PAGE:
I’ve been fortunate to have known Hal the last four years I’ve covered the Reds. He’s always been good to me and even though I’ve competed for stories and scoops with him, I’ll never stop appreciating everything he’s done for me and I count myself lucky to be considered his friend.
Among the myriad of off-season decisions that need to be made will involve outfielder Jonny Gomes.
Gomes has resurrected his career in Cincinnati — he came into Sunday batting .276 with 19 home runs and 48 RBIs. Not too shabby considering he’s done that with 243 at-bats after starting the season in Triple-A Louisville. He’s played well vs. right-handers (.255/14/31) and lefties (.317/5/17). He’s one of the best clutch guys on the club with a .323 average w/RISP. He’s also been a great addition, personality-wise, to the clubhouse.
“I wanted to get on track and back on the map,” Gomes said on Sunday. “I did have a couple of 20 homer seasons in the big leagues under my belt without a lot of at-bats. The other one where I didn’t hit 20, I hit 17. Last year I didn’t have many at-bats.”
Gomes is making $600,000 at the big league level this season. The Reds could offer him arbitration, which is something he said he would accept. If they don’t and he becomes a free agent, it becomes less of a guarantee.
Getting a chance to play, without the help of roster attrition, would be a factor.
“I think I’ve earned that opportunity,” Gomes said.
“It depends on needs, what’s out there, which kids might be ready coming up behind these guys,” Reds manager Dusty Baker said.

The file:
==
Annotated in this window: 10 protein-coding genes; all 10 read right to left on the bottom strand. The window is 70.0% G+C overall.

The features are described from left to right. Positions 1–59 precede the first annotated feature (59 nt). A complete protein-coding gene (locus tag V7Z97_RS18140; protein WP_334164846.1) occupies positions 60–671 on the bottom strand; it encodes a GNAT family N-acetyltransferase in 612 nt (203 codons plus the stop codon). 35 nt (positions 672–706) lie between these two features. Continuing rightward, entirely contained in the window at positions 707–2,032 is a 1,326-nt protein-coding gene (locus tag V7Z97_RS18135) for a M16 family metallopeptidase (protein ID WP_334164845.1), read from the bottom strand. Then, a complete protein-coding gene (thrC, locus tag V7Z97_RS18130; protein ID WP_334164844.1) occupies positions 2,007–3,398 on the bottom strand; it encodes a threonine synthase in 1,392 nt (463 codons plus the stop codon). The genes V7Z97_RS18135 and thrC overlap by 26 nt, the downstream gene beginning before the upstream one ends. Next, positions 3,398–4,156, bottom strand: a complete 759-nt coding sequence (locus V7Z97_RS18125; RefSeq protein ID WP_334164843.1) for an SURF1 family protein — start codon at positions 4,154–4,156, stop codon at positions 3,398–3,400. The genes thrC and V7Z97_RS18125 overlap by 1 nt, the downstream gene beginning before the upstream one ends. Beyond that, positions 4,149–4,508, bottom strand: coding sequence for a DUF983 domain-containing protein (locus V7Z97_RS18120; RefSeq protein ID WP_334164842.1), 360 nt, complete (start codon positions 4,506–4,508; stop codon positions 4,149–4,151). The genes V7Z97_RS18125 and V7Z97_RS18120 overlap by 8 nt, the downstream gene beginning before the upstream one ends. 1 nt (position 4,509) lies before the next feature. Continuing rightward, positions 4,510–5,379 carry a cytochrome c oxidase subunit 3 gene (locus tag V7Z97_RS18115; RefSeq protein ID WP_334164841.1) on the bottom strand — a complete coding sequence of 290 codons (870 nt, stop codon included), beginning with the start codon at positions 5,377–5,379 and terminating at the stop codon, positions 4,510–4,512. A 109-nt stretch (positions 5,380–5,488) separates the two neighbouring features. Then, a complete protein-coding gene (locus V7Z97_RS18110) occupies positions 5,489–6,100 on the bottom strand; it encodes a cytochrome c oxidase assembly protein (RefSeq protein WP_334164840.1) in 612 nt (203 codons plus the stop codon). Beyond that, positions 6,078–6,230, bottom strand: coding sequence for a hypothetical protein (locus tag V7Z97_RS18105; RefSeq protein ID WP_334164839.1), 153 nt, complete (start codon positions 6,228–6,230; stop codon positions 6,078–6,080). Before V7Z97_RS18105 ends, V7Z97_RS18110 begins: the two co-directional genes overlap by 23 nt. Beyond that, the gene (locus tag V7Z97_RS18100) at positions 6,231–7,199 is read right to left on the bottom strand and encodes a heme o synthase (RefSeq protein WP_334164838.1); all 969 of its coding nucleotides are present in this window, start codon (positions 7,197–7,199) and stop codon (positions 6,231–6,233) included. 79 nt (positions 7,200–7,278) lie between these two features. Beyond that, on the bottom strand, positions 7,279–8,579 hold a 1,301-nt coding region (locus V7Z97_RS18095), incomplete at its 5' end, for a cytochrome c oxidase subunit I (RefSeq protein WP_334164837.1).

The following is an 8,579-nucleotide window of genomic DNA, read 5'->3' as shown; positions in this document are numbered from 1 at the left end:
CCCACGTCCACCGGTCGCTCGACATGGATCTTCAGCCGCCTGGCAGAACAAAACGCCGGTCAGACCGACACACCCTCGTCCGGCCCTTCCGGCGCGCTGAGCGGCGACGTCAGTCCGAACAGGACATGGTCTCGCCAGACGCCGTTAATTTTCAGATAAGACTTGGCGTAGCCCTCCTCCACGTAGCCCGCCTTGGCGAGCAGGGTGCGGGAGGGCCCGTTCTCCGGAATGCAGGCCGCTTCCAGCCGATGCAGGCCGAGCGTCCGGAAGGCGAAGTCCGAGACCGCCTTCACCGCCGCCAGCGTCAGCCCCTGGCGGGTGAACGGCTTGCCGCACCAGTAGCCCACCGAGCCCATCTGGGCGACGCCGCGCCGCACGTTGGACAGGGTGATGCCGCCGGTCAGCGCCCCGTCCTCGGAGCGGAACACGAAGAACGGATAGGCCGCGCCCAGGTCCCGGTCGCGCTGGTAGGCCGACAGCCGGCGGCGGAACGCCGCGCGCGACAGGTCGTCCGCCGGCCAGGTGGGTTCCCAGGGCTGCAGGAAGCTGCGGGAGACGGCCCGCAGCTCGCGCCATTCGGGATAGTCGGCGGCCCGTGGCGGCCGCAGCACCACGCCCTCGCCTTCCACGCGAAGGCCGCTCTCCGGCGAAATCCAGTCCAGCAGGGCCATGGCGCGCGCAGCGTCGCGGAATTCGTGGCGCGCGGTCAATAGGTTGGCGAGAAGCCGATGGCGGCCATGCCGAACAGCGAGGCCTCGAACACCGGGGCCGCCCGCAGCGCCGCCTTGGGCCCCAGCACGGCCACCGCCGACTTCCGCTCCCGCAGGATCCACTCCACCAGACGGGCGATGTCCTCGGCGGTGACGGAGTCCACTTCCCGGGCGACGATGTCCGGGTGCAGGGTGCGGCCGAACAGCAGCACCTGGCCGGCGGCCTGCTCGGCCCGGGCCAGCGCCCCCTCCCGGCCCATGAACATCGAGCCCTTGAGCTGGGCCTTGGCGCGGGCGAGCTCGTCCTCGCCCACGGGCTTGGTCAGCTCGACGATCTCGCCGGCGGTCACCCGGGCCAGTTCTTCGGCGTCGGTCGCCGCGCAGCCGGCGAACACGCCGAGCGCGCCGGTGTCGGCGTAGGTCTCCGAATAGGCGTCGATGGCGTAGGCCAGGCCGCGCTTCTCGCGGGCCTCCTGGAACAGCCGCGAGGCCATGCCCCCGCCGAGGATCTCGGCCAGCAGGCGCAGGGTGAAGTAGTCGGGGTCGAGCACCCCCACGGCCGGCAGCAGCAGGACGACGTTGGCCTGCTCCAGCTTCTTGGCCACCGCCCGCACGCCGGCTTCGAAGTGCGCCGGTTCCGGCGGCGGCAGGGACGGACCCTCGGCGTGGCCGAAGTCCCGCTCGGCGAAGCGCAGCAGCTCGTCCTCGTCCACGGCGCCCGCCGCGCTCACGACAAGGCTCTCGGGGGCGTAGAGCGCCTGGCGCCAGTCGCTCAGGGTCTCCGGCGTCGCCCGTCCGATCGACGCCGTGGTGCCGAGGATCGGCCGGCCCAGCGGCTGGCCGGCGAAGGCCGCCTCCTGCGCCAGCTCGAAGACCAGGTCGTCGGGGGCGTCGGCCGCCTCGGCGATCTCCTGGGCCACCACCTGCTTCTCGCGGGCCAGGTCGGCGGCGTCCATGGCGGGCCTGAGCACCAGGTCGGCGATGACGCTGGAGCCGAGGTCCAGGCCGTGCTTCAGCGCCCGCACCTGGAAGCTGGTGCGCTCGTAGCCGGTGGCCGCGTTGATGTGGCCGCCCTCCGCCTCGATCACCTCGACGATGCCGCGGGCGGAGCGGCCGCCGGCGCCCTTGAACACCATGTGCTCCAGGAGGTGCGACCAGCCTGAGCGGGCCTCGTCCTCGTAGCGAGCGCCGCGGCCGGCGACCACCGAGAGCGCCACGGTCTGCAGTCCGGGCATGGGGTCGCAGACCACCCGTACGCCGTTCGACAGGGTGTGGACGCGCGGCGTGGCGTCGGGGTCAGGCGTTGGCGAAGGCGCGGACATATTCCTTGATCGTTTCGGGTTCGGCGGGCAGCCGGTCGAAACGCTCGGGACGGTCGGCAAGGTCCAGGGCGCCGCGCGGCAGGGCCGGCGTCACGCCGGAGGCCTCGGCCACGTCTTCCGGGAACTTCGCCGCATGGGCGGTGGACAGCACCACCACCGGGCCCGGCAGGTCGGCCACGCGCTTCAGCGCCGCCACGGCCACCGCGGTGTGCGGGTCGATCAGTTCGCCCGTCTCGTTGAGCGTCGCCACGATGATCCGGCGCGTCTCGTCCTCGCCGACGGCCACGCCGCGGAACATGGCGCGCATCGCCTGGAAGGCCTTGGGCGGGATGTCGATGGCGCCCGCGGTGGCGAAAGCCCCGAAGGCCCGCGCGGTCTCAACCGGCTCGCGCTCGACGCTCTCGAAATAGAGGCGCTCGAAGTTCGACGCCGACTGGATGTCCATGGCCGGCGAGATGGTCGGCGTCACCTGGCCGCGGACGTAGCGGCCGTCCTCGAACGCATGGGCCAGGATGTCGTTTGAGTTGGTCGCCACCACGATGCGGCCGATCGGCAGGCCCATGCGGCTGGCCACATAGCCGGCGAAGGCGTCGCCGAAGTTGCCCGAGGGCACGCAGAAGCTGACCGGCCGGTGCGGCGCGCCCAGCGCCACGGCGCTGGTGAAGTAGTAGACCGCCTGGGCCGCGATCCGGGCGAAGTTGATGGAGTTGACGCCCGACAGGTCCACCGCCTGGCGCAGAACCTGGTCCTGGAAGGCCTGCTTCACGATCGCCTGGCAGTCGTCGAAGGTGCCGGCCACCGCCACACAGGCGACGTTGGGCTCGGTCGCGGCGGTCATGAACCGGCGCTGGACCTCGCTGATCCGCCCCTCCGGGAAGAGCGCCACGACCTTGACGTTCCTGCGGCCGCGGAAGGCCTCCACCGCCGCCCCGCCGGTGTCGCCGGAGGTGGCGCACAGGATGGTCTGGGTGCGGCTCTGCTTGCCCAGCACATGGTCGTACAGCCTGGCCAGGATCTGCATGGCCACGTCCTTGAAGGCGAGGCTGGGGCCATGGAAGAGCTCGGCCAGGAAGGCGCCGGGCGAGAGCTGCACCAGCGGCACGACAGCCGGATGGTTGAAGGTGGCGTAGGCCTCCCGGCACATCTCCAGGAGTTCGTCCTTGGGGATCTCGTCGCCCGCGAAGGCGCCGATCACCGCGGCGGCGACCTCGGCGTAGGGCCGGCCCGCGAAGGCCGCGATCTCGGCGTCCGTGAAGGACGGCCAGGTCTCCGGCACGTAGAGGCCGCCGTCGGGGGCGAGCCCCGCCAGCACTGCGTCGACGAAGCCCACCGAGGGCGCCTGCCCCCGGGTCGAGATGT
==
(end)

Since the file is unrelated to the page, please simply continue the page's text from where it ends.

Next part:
OK like yesterday with center field — you’re the GM. Do you bring Gomes back for 2010 and if so, does he start in left field?
News of the day:
OF Willy Taveras and C Ramon Hernandez have started running the bases back in Cincinnati. There is a good chance that both players could be activated this week while the Reds are home.
LHP Matt Maloney threw on the side on Saturday but still has some soreness with the blister on his middle finger. It’s not known when Maloney might get another start yet.
With Louisville one game away from elimination in the playoffs, Baker wasn’t expecting a lot of call-ups since much of the 40-man roster is already up or on the DL. When asked if Yonder Alonso might come up, Baker responded “probably not.” Alonso might need a break to get ready for the Arizona Fall League.
And in the classy move of the day, the Cubs and their writers held an informal ceremony on the field for Hal McCoy on his last time working at Wrigley Field. Among the gifts was a No. 37 from the scoreboard — the number of years that Hal covered the Reds. Lou Piniella, Cubs GM Jim Hendry and former Red Ryan Dempster were among those sent Hal off the right way.
Hal McCoy night at GABP is Wednesday.
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We’ve definitely hit a dog days of August lull at this point of the season. The Reds clubhouse, devoid of personalities like Jerry Hairston Jr. and David Weathers, seems a little quieter. Players just do their business and get ready for games, which is what they should be doing. It just makes for less interesting content for you to read about. With the Reds a season-high 13 1/2 games out of first place entering the night, there is obviously a lack of buzz around the team that contending would have otherwise brought.